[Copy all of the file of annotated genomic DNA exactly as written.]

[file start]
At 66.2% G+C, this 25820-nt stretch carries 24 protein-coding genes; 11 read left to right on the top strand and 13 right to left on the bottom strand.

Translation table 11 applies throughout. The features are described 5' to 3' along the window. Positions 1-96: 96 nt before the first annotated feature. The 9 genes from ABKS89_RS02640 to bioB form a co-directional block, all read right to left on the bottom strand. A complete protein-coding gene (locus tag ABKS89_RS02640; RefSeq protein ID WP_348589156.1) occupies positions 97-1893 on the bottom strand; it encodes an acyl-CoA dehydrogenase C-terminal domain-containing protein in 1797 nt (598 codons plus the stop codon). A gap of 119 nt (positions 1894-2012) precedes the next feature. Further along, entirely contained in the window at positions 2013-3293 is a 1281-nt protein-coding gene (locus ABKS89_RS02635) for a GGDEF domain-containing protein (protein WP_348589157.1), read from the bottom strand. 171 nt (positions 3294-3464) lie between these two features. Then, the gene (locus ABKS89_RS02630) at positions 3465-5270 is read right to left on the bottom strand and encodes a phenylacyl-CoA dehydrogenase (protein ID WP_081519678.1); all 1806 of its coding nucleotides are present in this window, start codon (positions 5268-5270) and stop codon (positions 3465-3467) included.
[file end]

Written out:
At 66.2% G+C, this 25820-nt stretch carries 24 protein-coding genes; 11 read left to right on the top strand and 13 right to left on the bottom strand.

Translation table 11 applies throughout. The features are described 5' to 3' along the window. Positions 1-96: 96 nt before the first annotated feature. The 9 genes from ABKS89_RS02640 to bioB form a co-directional block, all read right to left on the bottom strand. A complete protein-coding gene (locus tag ABKS89_RS02640; RefSeq protein ID WP_348589156.1) occupies positions 97-1893 on the bottom strand; it encodes an acyl-CoA dehydrogenase C-terminal domain-containing protein in 1797 nt (598 codons plus the stop codon). A gap of 119 nt (positions 1894-2012) precedes the next feature. Further along, entirely contained in the window at positions 2013-3293 is a 1281-nt protein-coding gene (locus ABKS89_RS02635) for a GGDEF domain-containing protein (protein WP_348589157.1), read from the bottom strand. 171 nt (positions 3294-3464) lie between these two features. Then, the gene (locus ABKS89_RS02630) at positions 3465-5270 is read right to left on the bottom strand and encodes a phenylacyl-CoA dehydrogenase (protein ID WP_081519678.1); all 1806 of its coding nucleotides are present in this window, start codon (positions 5268-5270) and stop codon (positions 3465-3467) included.